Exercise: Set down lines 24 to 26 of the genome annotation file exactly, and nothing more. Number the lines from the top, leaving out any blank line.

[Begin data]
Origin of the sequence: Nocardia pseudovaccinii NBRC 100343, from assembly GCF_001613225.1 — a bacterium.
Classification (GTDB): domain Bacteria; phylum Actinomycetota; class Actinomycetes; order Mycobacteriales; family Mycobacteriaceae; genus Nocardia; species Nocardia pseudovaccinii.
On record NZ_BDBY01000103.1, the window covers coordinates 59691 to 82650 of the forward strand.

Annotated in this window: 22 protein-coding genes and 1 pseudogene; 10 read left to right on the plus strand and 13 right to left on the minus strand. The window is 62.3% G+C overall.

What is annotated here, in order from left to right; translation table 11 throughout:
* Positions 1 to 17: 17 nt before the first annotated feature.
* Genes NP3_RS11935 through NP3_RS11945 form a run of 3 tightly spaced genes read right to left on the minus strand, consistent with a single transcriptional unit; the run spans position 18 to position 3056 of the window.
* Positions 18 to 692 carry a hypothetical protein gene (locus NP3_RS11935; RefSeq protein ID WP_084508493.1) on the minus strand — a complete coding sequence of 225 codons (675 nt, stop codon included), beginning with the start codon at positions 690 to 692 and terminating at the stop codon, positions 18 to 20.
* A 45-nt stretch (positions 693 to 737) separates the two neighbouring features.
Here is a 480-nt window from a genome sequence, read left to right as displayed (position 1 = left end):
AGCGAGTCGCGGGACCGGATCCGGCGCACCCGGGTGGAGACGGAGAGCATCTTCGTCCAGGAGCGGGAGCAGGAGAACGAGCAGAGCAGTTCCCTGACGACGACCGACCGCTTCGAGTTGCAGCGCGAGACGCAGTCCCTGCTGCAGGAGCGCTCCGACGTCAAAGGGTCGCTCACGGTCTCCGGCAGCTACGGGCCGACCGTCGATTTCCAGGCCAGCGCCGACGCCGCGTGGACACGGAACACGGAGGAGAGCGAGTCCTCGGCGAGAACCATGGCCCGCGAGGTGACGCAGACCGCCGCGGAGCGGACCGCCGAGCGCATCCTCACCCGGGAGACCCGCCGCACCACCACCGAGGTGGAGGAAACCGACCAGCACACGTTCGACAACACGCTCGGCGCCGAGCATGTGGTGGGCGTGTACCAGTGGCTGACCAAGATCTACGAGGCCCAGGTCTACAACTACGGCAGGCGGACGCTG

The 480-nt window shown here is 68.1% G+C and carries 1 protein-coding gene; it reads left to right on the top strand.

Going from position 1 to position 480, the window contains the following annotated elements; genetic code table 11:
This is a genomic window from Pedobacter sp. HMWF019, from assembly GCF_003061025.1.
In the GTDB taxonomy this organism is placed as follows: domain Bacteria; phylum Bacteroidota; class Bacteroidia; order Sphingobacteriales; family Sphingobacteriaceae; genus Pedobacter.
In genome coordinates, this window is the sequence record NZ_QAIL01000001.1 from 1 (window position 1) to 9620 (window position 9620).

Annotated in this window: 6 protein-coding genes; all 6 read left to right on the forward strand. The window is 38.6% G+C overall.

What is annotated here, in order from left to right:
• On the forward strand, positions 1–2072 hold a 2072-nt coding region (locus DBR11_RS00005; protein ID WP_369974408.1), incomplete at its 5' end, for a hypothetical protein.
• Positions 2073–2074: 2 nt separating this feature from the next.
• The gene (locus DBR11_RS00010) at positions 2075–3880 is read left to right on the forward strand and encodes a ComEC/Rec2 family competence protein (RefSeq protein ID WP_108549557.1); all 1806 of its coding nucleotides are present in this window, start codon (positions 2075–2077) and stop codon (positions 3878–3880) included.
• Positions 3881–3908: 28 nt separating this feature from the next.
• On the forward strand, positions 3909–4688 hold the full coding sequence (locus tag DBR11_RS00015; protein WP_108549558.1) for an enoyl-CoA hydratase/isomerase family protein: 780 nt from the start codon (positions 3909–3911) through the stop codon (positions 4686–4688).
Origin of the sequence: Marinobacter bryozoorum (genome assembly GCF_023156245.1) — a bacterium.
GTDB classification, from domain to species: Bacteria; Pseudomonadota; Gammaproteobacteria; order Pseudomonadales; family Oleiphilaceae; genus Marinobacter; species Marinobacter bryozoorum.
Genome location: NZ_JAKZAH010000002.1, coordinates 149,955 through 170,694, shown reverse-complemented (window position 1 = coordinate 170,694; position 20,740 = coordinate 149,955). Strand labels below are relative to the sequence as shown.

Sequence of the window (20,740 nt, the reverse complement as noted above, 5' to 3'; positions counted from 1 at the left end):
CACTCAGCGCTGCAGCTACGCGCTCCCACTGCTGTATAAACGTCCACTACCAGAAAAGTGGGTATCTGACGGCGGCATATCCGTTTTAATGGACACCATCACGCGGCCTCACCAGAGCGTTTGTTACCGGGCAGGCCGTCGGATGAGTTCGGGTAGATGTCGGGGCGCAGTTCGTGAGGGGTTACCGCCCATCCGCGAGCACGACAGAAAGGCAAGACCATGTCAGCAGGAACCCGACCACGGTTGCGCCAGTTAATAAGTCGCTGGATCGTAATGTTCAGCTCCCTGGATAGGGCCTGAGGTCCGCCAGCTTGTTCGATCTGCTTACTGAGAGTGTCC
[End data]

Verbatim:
Origin of the sequence: Marinobacter bryozoorum (genome assembly GCF_023156245.1) — a bacterium.
GTDB classification, from domain to species: Bacteria; Pseudomonadota; Gammaproteobacteria; order Pseudomonadales; family Oleiphilaceae; genus Marinobacter; species Marinobacter bryozoorum.
Genome location: NZ_JAKZAH010000002.1, coordinates 149,955 through 170,694, shown reverse-complemented (window position 1 = coordinate 170,694; position 20,740 = coordinate 149,955). Strand labels below are relative to the sequence as shown.